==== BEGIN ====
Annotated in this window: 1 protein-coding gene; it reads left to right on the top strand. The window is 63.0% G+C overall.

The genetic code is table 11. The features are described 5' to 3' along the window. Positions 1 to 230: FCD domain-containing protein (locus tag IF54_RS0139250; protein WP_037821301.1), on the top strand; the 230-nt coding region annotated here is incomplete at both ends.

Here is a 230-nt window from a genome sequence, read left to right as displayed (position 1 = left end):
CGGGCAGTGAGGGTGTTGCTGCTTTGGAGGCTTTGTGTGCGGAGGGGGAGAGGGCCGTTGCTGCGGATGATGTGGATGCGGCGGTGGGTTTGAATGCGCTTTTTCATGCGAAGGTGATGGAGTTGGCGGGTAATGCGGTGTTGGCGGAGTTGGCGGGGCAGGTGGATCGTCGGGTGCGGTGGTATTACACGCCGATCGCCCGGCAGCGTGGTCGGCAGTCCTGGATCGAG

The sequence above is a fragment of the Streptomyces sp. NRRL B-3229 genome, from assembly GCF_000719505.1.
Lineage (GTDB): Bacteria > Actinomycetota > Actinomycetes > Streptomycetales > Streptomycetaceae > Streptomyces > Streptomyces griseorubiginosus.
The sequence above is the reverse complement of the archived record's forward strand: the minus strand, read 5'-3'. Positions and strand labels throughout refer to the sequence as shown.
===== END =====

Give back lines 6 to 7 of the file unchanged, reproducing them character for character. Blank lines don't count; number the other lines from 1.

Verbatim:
Lineage (GTDB): Bacteria > Actinomycetota > Actinomycetes > Streptomycetales > Streptomycetaceae > Streptomyces > Streptomyces griseorubiginosus.
The sequence above is the reverse complement of the archived record's forward strand: the minus strand, read 5'-3'. Positions and strand labels throughout refer to the sequence as shown.